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Ready for the smoke?

What would you do if you were alone at home and you woke up to your house on fire with smoke everywhere?

A) Would you stand up and run as fast as you can to an exit?

B) Or would you get down on the ground and crawl your way out under the smoke?

Most of us would say "B" of course. We've been taught the dangers of smoke inhalation and how it kills more each year than the actual fires do. But will we actually go through with it? Have we put it in our minds enough times to make that decision?

Throughout our life, we will be bombarded with constant decisions that need to be made in the moment. Most of these will be considered "insignificant" decisions that don't effect the eventual outcome of our life. But some are much more important, like what to do in a fire.

Though we are forever going to make mistakes and wish we hadn't made certain choices, there are things we can do to steer our life and choices more often in the direction we want.

#1) KNOWLEDGE: Now we can't know everything (and don't even try), there are plenty of things we can learn that better our understandings of life. Here's an example:


-If your child knows about the dangers of cigarettes, they may be less likely to try it out with that friend. The knowledge of what it could do to their body and to the family could be enough to make them decide not to try it out. (Most children who start smoking do so between the ages of 10 and 15.)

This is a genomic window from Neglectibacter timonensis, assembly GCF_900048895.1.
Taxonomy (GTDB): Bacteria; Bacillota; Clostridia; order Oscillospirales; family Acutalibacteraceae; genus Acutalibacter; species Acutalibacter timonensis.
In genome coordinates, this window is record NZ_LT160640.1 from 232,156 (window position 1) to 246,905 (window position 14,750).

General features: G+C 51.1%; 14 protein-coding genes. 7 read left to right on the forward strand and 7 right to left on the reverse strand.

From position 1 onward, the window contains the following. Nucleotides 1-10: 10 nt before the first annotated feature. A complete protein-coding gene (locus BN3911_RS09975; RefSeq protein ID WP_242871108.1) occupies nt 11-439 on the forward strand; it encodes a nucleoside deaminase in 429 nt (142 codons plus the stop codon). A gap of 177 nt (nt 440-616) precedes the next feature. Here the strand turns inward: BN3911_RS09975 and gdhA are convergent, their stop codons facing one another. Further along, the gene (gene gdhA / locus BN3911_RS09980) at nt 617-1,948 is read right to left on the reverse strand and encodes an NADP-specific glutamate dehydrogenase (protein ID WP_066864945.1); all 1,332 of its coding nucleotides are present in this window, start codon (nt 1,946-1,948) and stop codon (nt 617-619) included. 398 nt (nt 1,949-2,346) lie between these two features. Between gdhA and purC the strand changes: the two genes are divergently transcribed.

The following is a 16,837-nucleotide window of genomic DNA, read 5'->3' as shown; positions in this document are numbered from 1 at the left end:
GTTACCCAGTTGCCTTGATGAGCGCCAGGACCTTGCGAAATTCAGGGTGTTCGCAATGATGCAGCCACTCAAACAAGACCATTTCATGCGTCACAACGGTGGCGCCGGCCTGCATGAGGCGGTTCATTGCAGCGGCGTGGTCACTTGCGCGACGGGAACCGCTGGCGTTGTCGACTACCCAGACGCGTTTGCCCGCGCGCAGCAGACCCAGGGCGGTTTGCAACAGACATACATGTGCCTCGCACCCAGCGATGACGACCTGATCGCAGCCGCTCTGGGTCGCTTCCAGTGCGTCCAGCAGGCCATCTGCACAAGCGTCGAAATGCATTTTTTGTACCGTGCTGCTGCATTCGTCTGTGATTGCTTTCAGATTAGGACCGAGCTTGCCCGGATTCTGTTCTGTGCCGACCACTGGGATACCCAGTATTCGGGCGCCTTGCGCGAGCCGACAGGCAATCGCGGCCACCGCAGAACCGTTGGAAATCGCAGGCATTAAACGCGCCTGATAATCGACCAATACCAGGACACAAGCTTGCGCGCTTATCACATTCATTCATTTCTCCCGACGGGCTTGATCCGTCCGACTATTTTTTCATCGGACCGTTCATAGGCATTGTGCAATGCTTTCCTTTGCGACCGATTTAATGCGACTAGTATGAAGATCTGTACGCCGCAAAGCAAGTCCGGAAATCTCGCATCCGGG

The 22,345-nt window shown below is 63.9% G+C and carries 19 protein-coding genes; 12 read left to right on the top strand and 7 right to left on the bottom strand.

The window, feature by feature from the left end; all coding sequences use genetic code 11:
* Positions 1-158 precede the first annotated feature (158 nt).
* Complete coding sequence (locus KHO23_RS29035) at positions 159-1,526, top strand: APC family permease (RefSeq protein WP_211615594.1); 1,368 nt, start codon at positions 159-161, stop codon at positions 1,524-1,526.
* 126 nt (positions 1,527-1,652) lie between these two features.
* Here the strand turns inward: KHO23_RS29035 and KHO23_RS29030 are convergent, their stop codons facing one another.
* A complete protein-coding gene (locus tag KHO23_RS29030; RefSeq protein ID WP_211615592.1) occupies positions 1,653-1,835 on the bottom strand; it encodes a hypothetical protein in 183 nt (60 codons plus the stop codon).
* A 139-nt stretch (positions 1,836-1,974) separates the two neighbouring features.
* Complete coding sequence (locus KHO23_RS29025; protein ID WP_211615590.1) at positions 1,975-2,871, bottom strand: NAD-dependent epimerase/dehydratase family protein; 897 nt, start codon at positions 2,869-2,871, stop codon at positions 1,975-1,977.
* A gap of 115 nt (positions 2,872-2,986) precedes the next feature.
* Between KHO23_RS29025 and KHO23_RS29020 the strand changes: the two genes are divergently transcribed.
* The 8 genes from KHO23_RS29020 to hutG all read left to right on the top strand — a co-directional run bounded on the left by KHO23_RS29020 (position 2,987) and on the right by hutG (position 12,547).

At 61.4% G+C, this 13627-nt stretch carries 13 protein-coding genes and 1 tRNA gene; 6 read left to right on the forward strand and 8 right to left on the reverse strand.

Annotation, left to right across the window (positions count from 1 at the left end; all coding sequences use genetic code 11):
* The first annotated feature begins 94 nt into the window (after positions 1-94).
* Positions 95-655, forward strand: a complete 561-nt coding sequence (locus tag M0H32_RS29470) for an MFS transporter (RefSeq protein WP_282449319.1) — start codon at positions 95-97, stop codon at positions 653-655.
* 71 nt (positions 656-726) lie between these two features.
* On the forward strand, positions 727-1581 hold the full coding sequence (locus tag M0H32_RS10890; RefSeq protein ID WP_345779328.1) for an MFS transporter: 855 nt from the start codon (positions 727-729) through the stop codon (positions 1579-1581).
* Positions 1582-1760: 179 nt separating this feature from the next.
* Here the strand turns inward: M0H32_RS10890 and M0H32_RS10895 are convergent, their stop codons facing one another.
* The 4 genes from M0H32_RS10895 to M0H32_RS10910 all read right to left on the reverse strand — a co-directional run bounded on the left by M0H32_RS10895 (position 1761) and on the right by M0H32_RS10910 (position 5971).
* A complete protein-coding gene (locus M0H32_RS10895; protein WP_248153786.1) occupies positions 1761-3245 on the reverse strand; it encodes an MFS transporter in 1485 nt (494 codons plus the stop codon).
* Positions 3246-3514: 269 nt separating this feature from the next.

#2) HAVING A PLAN (AHEAD OF TIME): This one is, in my opinion, the best one. If you have a plan before you get into a situation with that choice, you basically have already made the decision. All you have to do is follow through with the decision you already made! Studies have shown that this is works! It's exactly what athletes do in practice, what doctors do in training, and what police do in the academy. Let's go back to our example and apply it:

-You talk to your child and help them come up with something to say if they are offered cigarettes. It's something THEY would actually say and something that they think would work. Something like: "No thanks, man. I'm not into that. But I'll see you later. Bye."

Now you've help arm your child with a decision where they know how to handle it. It's up to them to follow through with their decision.

We can apply this in ALL parts of our life. From knowing what you would like to talk to your doctor about to how would you handle an attack in a parking lot at night.

Hopefully you get the point, I'll stop. But remember, a little knowledge never hurts, and making a plan ahead of time is like knowing how to solve a problem before it happens.

Are YOU ready for the smoke?


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